At the end of this course, students are able to apply and interpret the theories, principles, methods and techniques related to contemporary data science and understand and explain different approaches to data analysis:
In this course, skills and knowledge are evaluated on these separate occasions:
- apply data visualization and dimension reduction techniques on high dimensional data sets
- apply, implement, understand and explain methods and techniques that are associated with advanced data modeling, including regularized regression, principal components, correspondence analysis, neural networks, clustering, time series, text mining and deep learning
- evaluate the performance of these techniques with appropriate performance measures.
- select appropriate techniques to solve specific data science problems
- motivate and explain the choice for techniques to investigate data problems
- implement and understand generic data science tools, such as model evaluation, visualization and validation techniques
- interpret and evaluate the results of analyses and explain these techniques in simple terminology to a broad audience
- understand and explain the principles of high-dimensional data visualization and the grammar of graphics.
- construct appropriate visualizations for each data analysis technique in R
- With the exam and the assignments the knowledge from methodological and statistical concepts is evaluated (learning goals 1b, 1c, 1f, 1g), as well as the application of these concepts to research scenarios (learning goals 1d and 1e). During the exam students need to interpret, evaluate and explain statistical software output and results (learning goal 1g).
- With the practical lab and the assignments it is tested if the student has sufficient skills to solve analysis problems and execute the relevant methodology on real-life data sets (learning goals 1a, 1b, 1c, 1f, 1h and 1i).
Digital exam (test weight 50% of the final mark) and two assignments (each 25%). Minimum grade for passing: 5,5.
Digital exam: Assessment. Aspects of student academic development
• Information study and analysis
• Synthesizing and structuring of information
• Knowledge leverage in a wider context
• Numeric skills
• Research preparation / set-up
• Research reports - written
• Mastering of methods and techniques
In order tot pass the course, all practical exercises must be submitted and be sufficient.
The period 1 course INFOMDA1 (or equivalent) serves as a sufficient entry requirement for this course.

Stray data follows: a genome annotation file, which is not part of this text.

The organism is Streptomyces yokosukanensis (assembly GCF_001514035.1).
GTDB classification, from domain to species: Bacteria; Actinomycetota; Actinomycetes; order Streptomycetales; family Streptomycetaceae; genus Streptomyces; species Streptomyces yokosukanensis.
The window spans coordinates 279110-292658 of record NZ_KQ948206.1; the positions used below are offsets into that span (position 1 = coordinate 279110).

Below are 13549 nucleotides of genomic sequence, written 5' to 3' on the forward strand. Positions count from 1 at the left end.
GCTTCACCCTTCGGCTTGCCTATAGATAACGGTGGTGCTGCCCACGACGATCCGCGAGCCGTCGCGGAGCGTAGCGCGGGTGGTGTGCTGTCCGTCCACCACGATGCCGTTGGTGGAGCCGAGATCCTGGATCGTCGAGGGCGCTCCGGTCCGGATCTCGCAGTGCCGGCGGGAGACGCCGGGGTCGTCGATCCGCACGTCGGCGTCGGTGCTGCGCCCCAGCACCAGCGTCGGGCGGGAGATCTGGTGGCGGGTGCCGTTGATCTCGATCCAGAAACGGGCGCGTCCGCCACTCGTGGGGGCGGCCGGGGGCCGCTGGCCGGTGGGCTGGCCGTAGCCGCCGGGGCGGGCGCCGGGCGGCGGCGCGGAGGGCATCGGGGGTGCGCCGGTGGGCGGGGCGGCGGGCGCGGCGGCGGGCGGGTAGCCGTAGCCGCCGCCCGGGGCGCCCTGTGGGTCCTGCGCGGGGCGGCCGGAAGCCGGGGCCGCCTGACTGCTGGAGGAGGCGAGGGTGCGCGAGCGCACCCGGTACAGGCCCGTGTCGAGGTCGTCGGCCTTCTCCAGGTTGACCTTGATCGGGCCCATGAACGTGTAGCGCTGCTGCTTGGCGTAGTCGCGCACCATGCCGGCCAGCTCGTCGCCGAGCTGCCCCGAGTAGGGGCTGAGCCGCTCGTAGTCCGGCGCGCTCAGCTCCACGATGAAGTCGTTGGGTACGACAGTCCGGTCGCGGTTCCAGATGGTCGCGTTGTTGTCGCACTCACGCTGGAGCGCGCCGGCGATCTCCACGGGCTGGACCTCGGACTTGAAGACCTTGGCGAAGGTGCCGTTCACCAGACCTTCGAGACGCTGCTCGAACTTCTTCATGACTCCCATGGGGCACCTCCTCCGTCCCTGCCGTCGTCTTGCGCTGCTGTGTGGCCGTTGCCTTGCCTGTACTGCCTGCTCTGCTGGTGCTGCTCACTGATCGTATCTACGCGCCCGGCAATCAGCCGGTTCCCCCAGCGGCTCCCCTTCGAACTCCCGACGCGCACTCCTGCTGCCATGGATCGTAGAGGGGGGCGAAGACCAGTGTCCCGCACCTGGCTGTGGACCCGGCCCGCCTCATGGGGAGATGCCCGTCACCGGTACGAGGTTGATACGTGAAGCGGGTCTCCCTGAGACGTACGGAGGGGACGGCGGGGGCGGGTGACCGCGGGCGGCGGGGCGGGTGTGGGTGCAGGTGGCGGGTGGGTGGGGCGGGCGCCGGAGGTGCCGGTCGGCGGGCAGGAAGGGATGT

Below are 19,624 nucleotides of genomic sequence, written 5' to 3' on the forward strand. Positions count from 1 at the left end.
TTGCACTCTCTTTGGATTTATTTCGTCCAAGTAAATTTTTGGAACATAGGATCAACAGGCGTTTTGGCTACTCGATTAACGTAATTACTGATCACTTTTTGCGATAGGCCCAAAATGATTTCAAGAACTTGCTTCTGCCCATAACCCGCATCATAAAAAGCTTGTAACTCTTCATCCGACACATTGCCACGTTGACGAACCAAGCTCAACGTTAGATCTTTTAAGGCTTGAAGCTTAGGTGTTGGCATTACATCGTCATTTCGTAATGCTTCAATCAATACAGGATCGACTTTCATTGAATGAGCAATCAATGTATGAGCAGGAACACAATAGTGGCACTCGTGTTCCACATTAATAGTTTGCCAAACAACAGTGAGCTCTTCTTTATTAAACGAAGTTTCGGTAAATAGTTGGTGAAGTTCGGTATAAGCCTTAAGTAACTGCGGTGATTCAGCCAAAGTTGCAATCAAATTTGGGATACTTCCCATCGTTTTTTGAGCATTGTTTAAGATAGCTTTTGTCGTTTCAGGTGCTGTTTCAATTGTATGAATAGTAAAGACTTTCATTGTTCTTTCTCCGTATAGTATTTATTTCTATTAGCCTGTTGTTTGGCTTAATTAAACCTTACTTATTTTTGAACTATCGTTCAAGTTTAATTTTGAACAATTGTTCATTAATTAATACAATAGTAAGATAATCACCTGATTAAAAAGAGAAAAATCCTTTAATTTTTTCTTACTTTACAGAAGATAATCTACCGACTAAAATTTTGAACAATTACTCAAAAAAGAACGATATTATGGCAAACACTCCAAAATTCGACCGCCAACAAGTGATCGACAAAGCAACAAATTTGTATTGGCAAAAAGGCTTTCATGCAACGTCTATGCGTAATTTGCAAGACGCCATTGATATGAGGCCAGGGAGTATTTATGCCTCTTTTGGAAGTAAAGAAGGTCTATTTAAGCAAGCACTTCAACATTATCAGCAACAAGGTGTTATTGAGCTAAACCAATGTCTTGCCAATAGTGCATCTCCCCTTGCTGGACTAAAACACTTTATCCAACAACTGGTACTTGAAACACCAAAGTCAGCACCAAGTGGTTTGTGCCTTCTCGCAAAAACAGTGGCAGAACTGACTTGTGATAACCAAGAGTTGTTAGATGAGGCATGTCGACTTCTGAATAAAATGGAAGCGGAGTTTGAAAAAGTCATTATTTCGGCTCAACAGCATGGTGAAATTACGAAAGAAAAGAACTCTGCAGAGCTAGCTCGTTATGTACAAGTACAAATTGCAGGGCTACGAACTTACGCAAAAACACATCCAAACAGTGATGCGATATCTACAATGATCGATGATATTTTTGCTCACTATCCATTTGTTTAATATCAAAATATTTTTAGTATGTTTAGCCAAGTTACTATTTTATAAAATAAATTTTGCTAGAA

Any questions regarding enrollment in this course should be directed at the course coordinator (not the profile coordinator).
The ever-growing influx of data allows us to develop, interpret and apply an increasing set of learning techniques.|
However, with this increase in data comes a challenge: how to make sense of the data and identify the components that really matter in our modeling efforts.
This course gives a detailed and modern overview of statistical learning with a specific focus on high-dimensional data.
In this course we emphasize the tools that are useful in solving and interpreting modern-day analysis problems.
Many of these tools are essential building blocks that are often encountered in statistical learning.
We also consider the state-of-the-art in handing machine learning problems. We will not only discuss the theoretical underpinnings of supervised learning, but focus also on the skills and experience to rapidly apply these techniques to new problems.
During this course, participants will actively learn how to apply the main statistical methods in data analysis and how to use machine learning algorithms and visualization techniques, especially on high-dimensional data problems.
The course has a strongly practical, hands-on focus: rather than focusing on the mathematics and background of the discussed techniques, you will gain hands-on experience in using them on real data during the course and interpreting the results.
This course provides an in-depth discussion of contemporary statistical learning and visualization. Topics include:
- Feature selection and regularization
- Low-dimensional vizualisation
- Dimension reduction for prediction
- Neural networks
- Model-based clustering
- Time series
- Text mining and natural language processing
Students will learn to implement these techniques in their way of thinking about analyses problems.
This course makes students better equipped for a further career (e.g. junior researcher or research assistant) or education in research, such as a (research) master program, or a PhD.
The course is a part of the master profile "Applied Data Science". Students who have chosen to register for the profile, will receive preference when registering for this course.
Other interested (non-profile) students, from any faculty, are also welcome in this course, provided they are a master student that meets the prerequisites.
- Lectures. Class session preparation: the assigned literature must be studied before each lecture.
- Practicals. Every week an individual exercise must be made and submitted.
Excerpt from these freely available texts:
- James, Witten, Hastie & Tibshirani (2015)."An introduction to statistical learning with applications in R". New York: Springer. http://www-bcf.usc.edu/~gareth/ISL/
- Silge, J., & Robinson, D. (2017). "Text mining with R: A tidy approach". O'Reilly Media, Inc. https://www.tidytextmining.com/
- Jurafsky, D., & Martin, J. H. (2021). "Speech and Language Processing". 3rd ed. draft, https://web.stanford.edu/~jurafsky/slp3/
- Hastie, Tibshirani & Wainwright (2015). "Statistical learning with sparsity". New York: Springer. https://web.stanford.edu/~hastie/StatLearnSparsity/
|You must meet the following requirements|
- Assigned study entrance permit for the master
|Required materials-Instructional formatsTests|